[September 7-8 marks the 100th anniversary of the first Miss America pageant in Atlantic City. So this week I’ll AmericanStudy histories and stories of pageants, leading up to a special Guest Post on a pageant story from a forthcoming book!]
[Most of my posts this week have been pretty negative, so I wanted to end on a more positive note, with this repeat of a 2016 post on a very inspiring pageant winner!]
On a young tribal emissary who embodies 21st century communal activism.
Most everything I know about Santana Jayde Young Man Afraid of His Horses, who in late 2015 at the 30th Annual Oglala Lakota Nation Wacipi (Pow Wow) was crowned Miss Oglala Lakota Nation 2015-2016, I learned from this article. I could paraphrase the article’s details and quotes in this paragraph, but instead I’ll ask you to check out that story about the amazing work and voice of this inspiring young activist, and then come back here when you’re done!
Welcome back! I’m not sure I can imagine a more fitting moniker than Santana’s Lakota name, When She Speaks They Listen. In the series of testimonials with which late 19th century Paiute leader and activist Sarah Winnemucca concludes her autoethnographic book Life among the Piutes (1886), a friend of Winnemucca’s notes that “she deserves the attention of our best ears.” Indeed she did, and so too do Santana and her work, both to raise awareness of reservation issues such as domestic violence and teen suicide (among many others) and to “celebrate life,” deserve as wide a hearing and response as possible. To read the quotes of Santana’s in that article, to see the many layers to her community, tribal, and national activisms (while she’s attending college, serving as the president of the Oglala Lakota College Center, and preparing for law school applications), can’t help but inspire renewed commitment from all of us to do our part to better the communities and world we share.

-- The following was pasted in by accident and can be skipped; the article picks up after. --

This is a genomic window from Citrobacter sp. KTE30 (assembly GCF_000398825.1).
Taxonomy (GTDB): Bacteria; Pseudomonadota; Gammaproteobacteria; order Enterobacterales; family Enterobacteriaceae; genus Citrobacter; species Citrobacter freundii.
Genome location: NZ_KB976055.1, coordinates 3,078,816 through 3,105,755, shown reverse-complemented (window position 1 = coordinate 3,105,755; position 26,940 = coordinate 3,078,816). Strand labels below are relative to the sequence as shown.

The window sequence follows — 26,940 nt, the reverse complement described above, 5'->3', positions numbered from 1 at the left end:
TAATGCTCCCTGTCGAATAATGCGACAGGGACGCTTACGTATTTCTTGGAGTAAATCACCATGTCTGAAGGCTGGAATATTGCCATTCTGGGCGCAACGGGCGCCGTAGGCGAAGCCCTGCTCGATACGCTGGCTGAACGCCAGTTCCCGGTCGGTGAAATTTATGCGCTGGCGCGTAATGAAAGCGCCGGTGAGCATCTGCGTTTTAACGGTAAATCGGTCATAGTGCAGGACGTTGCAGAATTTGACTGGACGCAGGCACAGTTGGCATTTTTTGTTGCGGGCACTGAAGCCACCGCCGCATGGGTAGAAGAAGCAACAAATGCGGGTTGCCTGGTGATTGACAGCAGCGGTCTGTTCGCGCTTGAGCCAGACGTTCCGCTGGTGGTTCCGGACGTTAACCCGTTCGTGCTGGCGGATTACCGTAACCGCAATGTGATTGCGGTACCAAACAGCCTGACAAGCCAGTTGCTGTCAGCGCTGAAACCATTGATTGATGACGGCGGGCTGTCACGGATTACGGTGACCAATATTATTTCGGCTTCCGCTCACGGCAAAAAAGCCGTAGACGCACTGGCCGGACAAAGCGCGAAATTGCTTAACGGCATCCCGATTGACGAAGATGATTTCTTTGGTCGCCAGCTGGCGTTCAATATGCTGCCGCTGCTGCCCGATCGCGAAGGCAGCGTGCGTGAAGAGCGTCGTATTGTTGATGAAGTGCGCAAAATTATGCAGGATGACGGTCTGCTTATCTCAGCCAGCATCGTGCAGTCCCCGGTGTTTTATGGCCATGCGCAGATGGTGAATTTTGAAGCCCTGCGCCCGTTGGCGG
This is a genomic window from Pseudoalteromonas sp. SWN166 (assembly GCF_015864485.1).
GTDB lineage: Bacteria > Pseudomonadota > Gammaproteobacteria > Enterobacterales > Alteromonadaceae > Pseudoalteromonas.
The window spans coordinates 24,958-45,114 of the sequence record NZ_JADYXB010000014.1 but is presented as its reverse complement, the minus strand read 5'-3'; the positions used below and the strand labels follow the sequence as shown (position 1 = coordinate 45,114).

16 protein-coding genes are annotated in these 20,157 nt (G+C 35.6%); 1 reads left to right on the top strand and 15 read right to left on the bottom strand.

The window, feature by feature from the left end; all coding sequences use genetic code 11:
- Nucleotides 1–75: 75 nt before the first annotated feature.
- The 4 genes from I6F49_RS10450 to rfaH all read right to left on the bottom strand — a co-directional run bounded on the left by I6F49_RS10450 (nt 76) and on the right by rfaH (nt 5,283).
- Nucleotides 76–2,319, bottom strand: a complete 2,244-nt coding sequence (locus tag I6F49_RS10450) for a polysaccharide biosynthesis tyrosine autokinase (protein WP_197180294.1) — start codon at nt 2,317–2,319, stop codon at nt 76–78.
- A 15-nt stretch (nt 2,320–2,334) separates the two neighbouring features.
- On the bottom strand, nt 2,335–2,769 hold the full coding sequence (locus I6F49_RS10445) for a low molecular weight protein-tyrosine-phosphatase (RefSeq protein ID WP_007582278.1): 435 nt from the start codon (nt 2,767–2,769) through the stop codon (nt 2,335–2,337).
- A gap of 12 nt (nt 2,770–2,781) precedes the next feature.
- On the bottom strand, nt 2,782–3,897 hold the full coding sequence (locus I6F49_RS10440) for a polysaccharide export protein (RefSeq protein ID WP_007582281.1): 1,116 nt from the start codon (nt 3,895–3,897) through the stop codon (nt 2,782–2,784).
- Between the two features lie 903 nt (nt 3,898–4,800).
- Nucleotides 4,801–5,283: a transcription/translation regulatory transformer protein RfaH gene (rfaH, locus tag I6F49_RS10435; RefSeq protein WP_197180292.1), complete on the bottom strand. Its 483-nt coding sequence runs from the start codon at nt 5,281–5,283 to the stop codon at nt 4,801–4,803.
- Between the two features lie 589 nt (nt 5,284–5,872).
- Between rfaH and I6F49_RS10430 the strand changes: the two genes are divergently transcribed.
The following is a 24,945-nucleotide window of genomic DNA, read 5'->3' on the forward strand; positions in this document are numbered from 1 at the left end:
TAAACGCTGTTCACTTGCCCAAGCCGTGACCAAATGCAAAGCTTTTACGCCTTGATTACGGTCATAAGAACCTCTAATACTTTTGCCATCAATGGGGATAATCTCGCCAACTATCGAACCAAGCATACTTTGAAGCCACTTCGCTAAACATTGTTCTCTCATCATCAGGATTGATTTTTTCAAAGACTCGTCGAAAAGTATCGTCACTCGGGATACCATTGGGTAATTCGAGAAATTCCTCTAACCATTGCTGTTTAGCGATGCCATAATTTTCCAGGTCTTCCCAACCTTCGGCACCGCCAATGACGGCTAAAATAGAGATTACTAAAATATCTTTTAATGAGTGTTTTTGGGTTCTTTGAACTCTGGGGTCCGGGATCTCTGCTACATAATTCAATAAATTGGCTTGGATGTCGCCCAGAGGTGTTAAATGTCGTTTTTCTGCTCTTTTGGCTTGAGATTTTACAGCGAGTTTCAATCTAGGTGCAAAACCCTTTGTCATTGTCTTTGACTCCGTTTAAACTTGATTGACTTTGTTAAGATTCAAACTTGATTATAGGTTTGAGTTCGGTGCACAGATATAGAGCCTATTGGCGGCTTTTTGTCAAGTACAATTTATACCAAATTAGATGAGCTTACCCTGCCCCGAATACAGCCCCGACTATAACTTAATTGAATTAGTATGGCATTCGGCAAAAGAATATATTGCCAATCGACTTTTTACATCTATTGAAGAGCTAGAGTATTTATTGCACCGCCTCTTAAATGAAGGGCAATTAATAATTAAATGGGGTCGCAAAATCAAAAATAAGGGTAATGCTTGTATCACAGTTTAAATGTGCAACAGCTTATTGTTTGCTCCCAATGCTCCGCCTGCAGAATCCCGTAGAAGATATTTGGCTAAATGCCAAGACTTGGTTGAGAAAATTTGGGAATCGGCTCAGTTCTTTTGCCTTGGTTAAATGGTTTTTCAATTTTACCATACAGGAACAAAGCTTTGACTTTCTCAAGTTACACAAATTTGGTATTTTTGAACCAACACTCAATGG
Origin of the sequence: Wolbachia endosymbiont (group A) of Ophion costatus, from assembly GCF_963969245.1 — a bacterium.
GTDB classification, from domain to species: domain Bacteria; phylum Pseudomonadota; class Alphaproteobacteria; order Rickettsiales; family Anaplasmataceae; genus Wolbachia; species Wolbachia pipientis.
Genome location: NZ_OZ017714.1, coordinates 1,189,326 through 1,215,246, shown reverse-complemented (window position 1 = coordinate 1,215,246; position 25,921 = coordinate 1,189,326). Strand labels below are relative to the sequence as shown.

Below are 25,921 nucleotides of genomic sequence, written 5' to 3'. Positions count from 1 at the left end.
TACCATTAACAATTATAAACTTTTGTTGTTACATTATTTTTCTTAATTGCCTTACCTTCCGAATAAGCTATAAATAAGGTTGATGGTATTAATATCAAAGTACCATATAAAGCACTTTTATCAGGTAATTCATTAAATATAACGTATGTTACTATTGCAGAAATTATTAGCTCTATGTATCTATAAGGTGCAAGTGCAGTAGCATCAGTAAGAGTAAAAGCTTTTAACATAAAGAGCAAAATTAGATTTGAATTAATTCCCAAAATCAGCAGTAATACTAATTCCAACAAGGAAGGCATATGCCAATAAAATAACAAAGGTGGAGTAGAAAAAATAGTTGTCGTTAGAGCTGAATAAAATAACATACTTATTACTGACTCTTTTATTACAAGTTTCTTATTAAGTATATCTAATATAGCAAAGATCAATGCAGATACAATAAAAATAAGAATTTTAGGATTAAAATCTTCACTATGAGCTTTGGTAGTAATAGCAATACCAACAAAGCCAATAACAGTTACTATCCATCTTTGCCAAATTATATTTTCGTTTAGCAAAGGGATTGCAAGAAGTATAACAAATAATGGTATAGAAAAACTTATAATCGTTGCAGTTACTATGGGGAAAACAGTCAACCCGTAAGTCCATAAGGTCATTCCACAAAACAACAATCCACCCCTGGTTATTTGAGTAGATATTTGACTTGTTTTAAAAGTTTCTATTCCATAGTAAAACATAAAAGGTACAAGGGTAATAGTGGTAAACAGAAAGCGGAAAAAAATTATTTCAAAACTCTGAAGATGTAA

None of us can do it alone, of course, and Santana’s story also illustrates how truly communal are these activist efforts. Of particular note is the article’s recounting of her visit to the innovative and successful Red Cloud Indian School on the Pine Ridge Reservation, where students from kindergarten through high school all study the Lakota language as a central part of their curriculum. The school’s Lakota language teacher, Waniya Locke, articulates succinctly the connections of language to identity and community: “I invited Miss Oglala Lakota Nation into my classroom to show my students that outside my classroom, people really do care about our language. She encouraged them to continue to speak and grow in the Lakota Language.” Genuine patriotism takes impressive individual voices and leaders like Santana to be sure, but it also takes generations and communities of activists and leaders, like those being educated at Red Cloud. There’s nothing more inspiring and significant, nor more American in the best sense, than that combination.
Guest Post this weekend,
PS. What do you think? Pageant histories, stories, or contexts you’d share?